Ozone levels in the earth's troposphere (the lowest level of our atmosphere) can now be forecasted with accuracy up to two weeks in advance, a remarkable improvement over current systems that can accurately predict ozone levels only three days ahead. The new artificial intelligence system developed in the University of Houston's Air Quality Forecasting and Modeling Lab could lead to improved ways to control high ozone problems and even contribute to solutions for climate change issues.
Russia is the world's largest forest country. Being home to more than a fifth of forests globally, the country's forests and forestry have enormous potential to contribute to making a global impact in terms of climate mitigation. A new study by IIASA researchers, Russian experts, and other international colleagues have produced new estimates of biomass contained in Russian forests, confirming a substantial increase over the last few decades.
Scientists using computer modelling to study SARS-CoV-2 have discovered the virus is most ideally adapted to infect human cells -- rather than bat or pangolin cells -- again raising questions of its origin. In a paper published Scientific Reports, Australian scientists describe how they used high-performance computer modelling of the form of the SARS-CoV-2 virus at the beginning of the pandemic to predict its ability to infect humans and a range of 12 domestic and exotic animals.
Using methods from conservation science, a new analysis suggests that the first case of COVID-19 arose between early October and mid-November, 2019 in China, with the most likely date of origin being November 17. David Roberts of the University of Kent, U.K., and colleagues present these findings in the open-access journal PLOS Pathogens.
The central idea of the study was an analogy between concepts in magnetism and epidemiology in which electron interaction is compared with interaction among people.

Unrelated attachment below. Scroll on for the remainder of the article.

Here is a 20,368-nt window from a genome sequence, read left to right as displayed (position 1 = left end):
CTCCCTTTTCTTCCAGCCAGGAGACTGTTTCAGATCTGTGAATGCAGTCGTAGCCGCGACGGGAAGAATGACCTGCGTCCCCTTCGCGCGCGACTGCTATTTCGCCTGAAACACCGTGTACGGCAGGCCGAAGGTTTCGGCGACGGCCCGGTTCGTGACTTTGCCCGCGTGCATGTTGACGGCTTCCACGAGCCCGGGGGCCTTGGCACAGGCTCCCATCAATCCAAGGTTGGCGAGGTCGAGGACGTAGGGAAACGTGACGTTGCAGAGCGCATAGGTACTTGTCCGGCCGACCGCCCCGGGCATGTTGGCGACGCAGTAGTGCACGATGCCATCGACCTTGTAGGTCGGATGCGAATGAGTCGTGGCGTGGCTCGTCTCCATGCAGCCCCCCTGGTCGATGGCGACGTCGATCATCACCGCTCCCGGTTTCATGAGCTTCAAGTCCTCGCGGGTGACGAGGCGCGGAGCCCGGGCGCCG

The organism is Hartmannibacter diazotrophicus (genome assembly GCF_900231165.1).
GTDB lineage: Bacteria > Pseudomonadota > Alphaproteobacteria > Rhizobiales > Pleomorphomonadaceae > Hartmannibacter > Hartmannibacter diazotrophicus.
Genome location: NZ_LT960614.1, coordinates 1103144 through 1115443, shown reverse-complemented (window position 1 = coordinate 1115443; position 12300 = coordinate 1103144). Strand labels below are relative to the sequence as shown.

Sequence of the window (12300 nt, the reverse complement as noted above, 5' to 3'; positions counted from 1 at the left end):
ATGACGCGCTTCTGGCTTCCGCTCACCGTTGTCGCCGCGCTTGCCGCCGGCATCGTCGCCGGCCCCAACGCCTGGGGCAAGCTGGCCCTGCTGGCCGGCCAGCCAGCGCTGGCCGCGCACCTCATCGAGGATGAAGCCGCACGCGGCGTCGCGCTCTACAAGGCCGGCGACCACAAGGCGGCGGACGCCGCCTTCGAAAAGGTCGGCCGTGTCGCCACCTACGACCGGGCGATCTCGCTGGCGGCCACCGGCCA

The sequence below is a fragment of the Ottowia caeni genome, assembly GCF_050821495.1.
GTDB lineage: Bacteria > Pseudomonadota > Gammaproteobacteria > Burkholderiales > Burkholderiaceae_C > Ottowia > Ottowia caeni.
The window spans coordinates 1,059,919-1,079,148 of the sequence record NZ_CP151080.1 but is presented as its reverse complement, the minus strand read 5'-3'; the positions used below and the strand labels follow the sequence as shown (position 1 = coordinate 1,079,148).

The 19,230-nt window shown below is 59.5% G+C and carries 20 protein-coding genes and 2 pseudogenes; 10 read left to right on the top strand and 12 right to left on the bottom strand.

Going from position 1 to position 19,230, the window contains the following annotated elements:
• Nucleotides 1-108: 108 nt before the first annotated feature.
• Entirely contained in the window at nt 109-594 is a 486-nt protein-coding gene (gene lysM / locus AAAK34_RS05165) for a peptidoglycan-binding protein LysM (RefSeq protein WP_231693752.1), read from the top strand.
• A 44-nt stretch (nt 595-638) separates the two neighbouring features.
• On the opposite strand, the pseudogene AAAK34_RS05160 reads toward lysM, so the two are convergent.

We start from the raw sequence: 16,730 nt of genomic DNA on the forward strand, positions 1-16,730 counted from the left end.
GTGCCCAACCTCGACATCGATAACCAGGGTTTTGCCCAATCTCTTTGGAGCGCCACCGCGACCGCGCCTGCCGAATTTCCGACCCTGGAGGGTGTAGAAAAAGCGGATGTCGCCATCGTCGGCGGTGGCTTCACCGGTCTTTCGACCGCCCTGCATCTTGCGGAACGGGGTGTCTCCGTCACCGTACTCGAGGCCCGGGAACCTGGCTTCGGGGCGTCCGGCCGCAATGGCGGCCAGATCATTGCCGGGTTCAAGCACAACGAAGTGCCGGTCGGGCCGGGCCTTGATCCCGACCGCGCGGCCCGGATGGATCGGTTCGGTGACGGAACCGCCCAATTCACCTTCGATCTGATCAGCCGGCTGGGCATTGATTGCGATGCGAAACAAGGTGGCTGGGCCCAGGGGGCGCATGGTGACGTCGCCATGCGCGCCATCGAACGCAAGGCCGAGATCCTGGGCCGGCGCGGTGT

Soil liquefaction was a major feature of the 2011 Christchurch, New Zealand earthquake that killed 185 people. Researchers developed a machine learning model to predict the amount of lateral movement that can be expected from liquefaction during a natural hazard event. Their model, trained on Christchurch data, was 70% accurate at determining the amount of displacement that occurred. The researchers used the Frontera supercomputer, one of the world's fastest, to train and test the model.
Electrical and computer engineers take on complex modeling questions that can further our understanding of virus spread in small spaces.
Supercomputers may no longer be needed to screen candidate materials and perform simulations for a wide variety of theoretical and commercial applications thanks to an easily accessible and computationally inexpensive new machine learning model, which has been initially trained to predict the band gap of solar energy materials as a proof of concept.
Using genome-wide association studies (GWAS) methodology to analyze whole-genome sequencing data of SARS-CoV-2 mutations and COVID-19 mortality data can identify highly pathogenic variants of the virus that should be flagged for containment, according to Harvard T.H. Chan School of Public Health and MIT researchers.
The magnetic sense of migratory birds such as European robins is thought to be based on a specific light-sensitive protein in the eye. In the current edition of the journal Nature, a team centred at the Universities of Oldenburg (Germany) and Oxford (UK) demonstrate that the protein cryptochrome 4, found in birds' retinas, is sensitive to magnetic fields and could well be the long-sought magnetic sensor.